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Providence Life Services

Resources for Sheltering in Place: Stress Relief

a man looking at his phone in bed

If you are following the mandates for sheltering in place or self-quarantining in an effort to slow the spread of COVID-19, we thank you for your concern for your fellow man. This time has been difficult for everyone, but it is made easier by those who put others first during this health crisis.

This is the second part of a three-part series giving resources for sheltering in place during this global pandemic.

Increased Stress

Maybe you initially thought you'd like this time at home, but it's started to wear on you. Or maybe you work in healthcare, a grocery store, or another essential service and you are busier than ever, and the stress is overwhelming. Maybe the task of daily schoolwork with your child is difficult and straining, or maybe the events of this pandemic have caused incredible financial stress. Whatever it is that is weighing on your mind and heart, you feel stress, and prolonged stress can be dangerous. But what can you do to alleviate that stress?

Take a Break. Sometimes the best way to get away from your stress is to actually walk away from it. Studies show that you’re actually more productive if you take short breaks, and your body will definitely make sure you know this as well. If you have been sitting and working for a prolonged period of time, you are likely feeling this stress in your entire body. Stand up, stretch, and take a walk for a few minutes; you're likely to be more productive when you get back to work. If you're working with your child on schoolwork and feel you're at an impasse, both of you probably need to walk away for a bit (and perhaps send a quick thank-you note to the longsuffering teacher!). Read a book, play a game on your phone, watch a sitcom, read your Bible, or do something that takes you away from the stressful moment and into a more relaxed setting. Your mind, body, and spirit will thank you.

Deep-Breathing Exercises: You can't get a massage or a pedicure or one of your other go-to de-stress exercises. Have you tried deep breathing? You likely aren't aware of how your breathing changes when your stress increases. To take a few cleansing breaths, all you need is a few minutes and a quiet space. Relax your body, inhale deeply from your belly (not your chest), and exhale through your mouth. Practice this for at least 30 seconds and you will likely feel a physical difference.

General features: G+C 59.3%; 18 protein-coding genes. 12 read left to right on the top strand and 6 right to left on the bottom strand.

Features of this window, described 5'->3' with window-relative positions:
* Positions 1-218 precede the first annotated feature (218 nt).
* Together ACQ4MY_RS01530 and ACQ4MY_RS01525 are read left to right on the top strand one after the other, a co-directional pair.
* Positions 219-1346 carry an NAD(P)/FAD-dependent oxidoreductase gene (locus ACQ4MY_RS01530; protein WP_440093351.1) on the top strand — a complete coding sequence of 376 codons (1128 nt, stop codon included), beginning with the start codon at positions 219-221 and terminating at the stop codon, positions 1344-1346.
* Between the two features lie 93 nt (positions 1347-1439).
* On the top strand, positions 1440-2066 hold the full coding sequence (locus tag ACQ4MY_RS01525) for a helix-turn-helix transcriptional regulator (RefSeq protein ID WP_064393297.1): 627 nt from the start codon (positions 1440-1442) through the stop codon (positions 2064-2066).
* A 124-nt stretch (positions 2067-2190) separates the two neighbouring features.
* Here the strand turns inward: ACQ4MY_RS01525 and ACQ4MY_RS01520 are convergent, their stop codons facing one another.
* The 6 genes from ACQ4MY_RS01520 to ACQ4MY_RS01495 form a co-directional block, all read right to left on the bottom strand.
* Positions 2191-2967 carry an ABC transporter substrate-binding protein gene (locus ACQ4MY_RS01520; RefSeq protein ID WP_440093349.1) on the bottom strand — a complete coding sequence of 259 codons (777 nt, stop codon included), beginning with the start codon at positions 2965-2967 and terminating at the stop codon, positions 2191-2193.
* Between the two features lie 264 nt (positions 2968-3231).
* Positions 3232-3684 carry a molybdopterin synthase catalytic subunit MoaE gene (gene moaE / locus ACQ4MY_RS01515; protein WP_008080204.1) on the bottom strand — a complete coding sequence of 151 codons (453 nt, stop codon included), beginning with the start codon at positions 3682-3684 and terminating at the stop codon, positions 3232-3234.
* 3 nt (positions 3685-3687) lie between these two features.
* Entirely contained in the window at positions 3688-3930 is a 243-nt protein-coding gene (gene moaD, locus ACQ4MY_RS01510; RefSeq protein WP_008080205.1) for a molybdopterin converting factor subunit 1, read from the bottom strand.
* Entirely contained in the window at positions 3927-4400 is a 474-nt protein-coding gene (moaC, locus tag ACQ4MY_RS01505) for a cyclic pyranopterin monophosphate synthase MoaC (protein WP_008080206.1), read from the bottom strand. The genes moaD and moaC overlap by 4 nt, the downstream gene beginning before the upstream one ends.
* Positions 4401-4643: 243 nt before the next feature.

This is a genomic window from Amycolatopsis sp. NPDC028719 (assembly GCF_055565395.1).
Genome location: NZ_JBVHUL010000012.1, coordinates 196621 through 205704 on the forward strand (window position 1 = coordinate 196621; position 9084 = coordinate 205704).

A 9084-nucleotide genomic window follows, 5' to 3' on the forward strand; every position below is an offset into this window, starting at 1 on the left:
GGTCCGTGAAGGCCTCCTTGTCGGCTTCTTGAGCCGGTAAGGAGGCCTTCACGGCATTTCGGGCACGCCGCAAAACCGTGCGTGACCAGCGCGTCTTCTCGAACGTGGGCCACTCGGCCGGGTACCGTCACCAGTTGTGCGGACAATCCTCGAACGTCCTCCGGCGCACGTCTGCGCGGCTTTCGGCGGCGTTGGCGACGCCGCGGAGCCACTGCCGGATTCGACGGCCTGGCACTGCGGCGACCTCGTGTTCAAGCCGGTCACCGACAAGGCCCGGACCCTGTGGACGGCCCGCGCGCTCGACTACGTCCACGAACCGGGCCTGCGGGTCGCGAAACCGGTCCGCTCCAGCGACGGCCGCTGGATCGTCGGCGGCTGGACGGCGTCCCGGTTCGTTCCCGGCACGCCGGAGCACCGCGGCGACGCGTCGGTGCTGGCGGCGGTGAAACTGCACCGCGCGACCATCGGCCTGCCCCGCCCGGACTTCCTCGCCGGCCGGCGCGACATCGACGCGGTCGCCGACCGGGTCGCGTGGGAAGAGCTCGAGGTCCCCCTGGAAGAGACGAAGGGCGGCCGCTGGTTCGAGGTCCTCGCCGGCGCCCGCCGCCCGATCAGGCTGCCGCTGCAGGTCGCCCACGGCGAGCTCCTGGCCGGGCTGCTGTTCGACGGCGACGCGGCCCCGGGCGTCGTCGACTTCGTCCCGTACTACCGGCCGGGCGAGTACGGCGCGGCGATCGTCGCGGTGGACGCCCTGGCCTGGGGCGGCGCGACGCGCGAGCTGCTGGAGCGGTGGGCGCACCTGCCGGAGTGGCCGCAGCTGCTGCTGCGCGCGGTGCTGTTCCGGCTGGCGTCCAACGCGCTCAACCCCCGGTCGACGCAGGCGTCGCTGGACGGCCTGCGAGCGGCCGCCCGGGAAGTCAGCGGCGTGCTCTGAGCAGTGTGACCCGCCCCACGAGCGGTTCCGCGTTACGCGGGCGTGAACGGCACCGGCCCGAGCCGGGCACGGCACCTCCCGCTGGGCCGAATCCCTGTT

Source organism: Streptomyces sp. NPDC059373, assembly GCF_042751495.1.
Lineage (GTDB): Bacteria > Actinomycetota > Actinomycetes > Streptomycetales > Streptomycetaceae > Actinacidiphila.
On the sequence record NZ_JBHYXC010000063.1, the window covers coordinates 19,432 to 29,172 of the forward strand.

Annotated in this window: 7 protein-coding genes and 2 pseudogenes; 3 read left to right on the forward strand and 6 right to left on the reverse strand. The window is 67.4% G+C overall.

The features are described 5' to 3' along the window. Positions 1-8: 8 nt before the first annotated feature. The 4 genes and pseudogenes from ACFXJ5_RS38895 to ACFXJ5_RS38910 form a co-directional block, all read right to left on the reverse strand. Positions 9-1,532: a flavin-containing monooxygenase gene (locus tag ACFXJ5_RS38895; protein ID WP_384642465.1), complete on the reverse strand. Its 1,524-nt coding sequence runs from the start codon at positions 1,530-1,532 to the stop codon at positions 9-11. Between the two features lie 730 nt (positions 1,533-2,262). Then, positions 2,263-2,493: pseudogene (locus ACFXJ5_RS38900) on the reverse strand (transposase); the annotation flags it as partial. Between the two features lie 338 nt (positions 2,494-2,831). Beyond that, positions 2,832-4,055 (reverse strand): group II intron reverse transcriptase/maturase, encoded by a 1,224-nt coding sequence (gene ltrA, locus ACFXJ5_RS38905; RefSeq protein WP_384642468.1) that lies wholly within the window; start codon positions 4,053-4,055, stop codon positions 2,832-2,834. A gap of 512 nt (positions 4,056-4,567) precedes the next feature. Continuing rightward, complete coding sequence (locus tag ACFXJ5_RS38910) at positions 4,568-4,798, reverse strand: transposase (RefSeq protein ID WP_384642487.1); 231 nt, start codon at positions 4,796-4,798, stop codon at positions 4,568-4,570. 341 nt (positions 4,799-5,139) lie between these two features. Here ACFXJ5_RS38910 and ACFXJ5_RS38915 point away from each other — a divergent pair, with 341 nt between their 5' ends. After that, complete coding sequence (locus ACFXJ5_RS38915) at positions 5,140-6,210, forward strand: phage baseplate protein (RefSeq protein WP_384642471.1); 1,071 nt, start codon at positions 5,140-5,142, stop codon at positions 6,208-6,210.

Talk About It. We have already discussed the success of support groups, and many therapists are utilizing one-on-one video, phone, and text platforms to offer their counseling services. Your job may even offer services for remote therapy as part of your benefit package (talk to your HR Director if you're not sure). But if you're comfortable, talk about this stress with people you love. Discuss your work problems with your co-workers or supervisor; maybe they've figured out an effective way of dealing with the same work stressors you are. Talk to your child or your partner about how to share the load of the school day. Ask your pastor or church group to pray for you, or talk to your friends and commiserate about your shared burdens. Avoid minimizing anyone's experience, or getting into a contest about whose life is more stressful. We are all carrying the stress of this unprecedented time, and we all carry it in different ways. But it's a burden that is best borne when we are carrying it together.

Next week, you can read the final part of our Shelter-in-Place survival series. Just know that you are not alone in your stress and your discomfort. We will get through this together.





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